The genetic make-up of Tibetans is likely the result of a mix of Nepali Sherpas and Han Chinese, according to American scientists.
They say that two ancestral gene pools - one belonging to a group that migrated 30,000 years ago and adapted to high altitudes, and another that migrated more recently from low altitudes - gave rise to Tibetans.
The study led by scientists from the University of Chicago also showed that the transfer of beneficial mutations between the two groups is the key reason why Tibetans are so well adapted to life above 4,000 metres.
Anna Di Rienzo, professor of human genetics at the university and one of the authors of the study, said: "Modern Tibetans appear to descend from populations related to modern Sherpa and Han Chinese. Tibetans carry a roughly even mix of two ancestral genomes."
The research was published in Nature Communications.
A similar study three years ago also suggested the majority of the Tibetan gene pool may have diverged from Han Chinese about 3,000 years ago, but the new study provides more insights.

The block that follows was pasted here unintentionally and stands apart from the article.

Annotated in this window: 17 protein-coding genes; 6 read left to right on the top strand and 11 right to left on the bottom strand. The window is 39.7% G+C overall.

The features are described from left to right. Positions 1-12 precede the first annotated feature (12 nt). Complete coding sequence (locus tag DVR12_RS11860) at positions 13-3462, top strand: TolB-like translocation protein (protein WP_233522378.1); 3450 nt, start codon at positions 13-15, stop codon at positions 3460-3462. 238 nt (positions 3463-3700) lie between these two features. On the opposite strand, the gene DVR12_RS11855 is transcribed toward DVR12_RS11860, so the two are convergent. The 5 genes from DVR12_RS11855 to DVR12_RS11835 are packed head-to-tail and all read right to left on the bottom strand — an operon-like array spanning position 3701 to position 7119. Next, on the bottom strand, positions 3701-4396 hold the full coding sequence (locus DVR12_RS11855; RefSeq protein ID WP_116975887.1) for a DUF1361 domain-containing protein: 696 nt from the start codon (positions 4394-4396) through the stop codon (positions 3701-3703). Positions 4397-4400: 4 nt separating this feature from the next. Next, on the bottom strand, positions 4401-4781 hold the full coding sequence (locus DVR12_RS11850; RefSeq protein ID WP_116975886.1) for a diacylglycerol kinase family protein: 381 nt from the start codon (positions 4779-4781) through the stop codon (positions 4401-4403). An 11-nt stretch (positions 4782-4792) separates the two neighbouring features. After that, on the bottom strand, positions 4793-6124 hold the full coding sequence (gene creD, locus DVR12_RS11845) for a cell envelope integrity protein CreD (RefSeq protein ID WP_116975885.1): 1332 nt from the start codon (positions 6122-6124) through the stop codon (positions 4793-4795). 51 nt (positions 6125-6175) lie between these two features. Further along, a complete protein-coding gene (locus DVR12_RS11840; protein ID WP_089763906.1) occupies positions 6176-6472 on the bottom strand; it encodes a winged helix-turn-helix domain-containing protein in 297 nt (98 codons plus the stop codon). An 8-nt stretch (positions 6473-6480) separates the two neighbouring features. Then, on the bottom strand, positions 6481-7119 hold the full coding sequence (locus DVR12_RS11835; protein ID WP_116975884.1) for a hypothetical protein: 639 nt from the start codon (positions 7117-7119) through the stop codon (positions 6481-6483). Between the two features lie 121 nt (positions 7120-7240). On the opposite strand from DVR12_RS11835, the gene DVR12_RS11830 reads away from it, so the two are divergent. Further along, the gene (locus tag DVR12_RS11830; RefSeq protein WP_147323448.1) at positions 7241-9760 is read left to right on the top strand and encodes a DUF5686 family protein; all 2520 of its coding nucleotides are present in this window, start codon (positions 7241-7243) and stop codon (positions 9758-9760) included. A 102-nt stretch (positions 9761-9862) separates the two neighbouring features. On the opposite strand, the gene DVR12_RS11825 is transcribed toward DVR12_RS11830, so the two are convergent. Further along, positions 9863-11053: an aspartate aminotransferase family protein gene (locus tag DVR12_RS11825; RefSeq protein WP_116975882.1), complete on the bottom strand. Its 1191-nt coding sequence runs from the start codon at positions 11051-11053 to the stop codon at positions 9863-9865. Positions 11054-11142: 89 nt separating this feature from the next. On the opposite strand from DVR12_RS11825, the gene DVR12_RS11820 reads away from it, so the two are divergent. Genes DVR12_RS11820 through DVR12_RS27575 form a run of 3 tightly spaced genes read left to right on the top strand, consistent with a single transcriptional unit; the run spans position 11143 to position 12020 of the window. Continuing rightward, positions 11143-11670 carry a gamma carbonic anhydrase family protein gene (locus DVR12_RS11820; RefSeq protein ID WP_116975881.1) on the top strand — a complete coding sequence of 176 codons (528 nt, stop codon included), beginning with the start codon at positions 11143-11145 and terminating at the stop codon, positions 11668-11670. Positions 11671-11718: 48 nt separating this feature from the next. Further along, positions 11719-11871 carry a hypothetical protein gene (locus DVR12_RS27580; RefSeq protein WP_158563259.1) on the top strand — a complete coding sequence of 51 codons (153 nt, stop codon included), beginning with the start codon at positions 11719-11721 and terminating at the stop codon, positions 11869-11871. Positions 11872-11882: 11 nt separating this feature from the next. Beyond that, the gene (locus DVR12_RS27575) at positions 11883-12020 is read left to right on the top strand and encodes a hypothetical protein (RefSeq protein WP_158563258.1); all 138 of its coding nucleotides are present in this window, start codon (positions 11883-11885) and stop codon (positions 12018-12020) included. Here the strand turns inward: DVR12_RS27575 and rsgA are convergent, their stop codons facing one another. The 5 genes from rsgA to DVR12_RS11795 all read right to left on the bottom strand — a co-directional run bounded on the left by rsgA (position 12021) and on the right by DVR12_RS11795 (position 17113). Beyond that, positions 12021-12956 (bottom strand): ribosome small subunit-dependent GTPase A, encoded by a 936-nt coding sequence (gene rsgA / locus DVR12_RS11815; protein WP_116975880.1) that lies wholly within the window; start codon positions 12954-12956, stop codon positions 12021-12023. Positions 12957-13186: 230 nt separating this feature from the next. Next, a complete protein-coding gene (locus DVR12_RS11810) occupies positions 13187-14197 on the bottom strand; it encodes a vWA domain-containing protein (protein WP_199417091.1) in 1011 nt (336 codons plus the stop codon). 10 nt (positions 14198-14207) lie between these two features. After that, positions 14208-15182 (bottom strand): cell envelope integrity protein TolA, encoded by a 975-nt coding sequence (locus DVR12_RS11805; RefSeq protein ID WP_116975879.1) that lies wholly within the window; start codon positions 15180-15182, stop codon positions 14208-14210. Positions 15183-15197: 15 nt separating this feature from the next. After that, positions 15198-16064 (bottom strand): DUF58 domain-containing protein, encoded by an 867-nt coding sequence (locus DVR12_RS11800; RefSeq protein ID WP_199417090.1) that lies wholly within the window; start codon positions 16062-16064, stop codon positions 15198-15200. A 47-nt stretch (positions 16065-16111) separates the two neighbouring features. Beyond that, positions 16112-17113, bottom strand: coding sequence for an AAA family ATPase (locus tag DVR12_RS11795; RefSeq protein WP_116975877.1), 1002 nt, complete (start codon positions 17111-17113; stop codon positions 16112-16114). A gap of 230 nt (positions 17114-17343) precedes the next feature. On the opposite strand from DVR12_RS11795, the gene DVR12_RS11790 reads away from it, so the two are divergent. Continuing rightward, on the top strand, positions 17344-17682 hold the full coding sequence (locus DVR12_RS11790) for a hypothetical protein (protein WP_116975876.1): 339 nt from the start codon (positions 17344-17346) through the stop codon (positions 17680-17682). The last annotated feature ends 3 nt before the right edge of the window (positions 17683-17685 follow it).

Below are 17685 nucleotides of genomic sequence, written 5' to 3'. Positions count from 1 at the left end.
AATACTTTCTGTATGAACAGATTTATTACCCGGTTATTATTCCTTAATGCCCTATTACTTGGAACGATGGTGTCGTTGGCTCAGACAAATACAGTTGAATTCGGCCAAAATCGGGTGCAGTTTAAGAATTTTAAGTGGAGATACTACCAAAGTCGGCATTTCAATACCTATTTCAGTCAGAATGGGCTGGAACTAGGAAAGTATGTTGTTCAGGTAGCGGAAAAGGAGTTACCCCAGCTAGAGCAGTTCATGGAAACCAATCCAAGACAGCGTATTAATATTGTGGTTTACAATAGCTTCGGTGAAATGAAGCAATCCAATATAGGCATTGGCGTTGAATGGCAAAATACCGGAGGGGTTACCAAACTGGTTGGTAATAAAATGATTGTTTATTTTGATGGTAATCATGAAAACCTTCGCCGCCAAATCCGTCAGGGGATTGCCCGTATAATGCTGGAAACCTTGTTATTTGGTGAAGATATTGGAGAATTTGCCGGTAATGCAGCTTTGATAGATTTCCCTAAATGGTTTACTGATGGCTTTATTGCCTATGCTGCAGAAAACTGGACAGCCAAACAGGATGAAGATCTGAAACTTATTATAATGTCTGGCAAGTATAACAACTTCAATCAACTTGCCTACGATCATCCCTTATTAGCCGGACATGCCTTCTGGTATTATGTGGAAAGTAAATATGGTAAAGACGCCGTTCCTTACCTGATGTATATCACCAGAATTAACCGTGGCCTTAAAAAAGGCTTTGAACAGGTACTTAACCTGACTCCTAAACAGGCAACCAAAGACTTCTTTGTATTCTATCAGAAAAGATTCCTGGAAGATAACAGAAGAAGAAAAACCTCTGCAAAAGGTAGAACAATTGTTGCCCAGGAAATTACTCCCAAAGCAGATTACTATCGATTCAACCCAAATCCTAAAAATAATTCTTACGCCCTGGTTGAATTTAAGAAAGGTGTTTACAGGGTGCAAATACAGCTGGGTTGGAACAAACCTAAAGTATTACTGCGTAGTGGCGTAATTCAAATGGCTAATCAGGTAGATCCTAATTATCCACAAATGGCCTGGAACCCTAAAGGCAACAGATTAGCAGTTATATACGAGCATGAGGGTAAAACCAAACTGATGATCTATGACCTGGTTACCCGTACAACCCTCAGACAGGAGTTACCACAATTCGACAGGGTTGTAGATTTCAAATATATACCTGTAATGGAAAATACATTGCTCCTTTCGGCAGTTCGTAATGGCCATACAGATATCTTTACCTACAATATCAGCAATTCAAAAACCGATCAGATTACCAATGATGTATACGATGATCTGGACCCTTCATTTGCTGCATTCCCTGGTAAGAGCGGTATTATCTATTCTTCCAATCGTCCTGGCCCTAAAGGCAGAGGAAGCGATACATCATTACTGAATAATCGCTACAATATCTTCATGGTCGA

The team looked at data from 69 Nepali Sherpas and 96 dwellers of the Tibetan Plateau and Yunnan .
"We studied three samples of Tibetans: one from Lhasa, one from Qinghai province and one from Yunnan province," Di Rienzo said.
"We concluded that the three samples analysed originated from an ancient population adapted to high altitude that mixed with migrants from low altitude. Through this mixing, the migrants acquired the genetic adaptations from the high-altitude residents."
Genetic admixture is the result of breeding between two originally separated populations.
In the case of Tibetans, researchers found high-altitude ancestry in the Tibetan genome, indicating that low-altitude migrants received adaptive traits from the highlanders.
But genetic identity is separate from ethnic identity.
"It is important to emphasise that the events we infer are quite ancient, many thousands of years ago. Therefore, we are talking about populations that are 'ancestral' to the contemporary ones, whether they are Han Chinese or Sherpas. It is entirely possible that the ethnic identity of these contemporary groups had not yet formed as such," Di Rienzo said.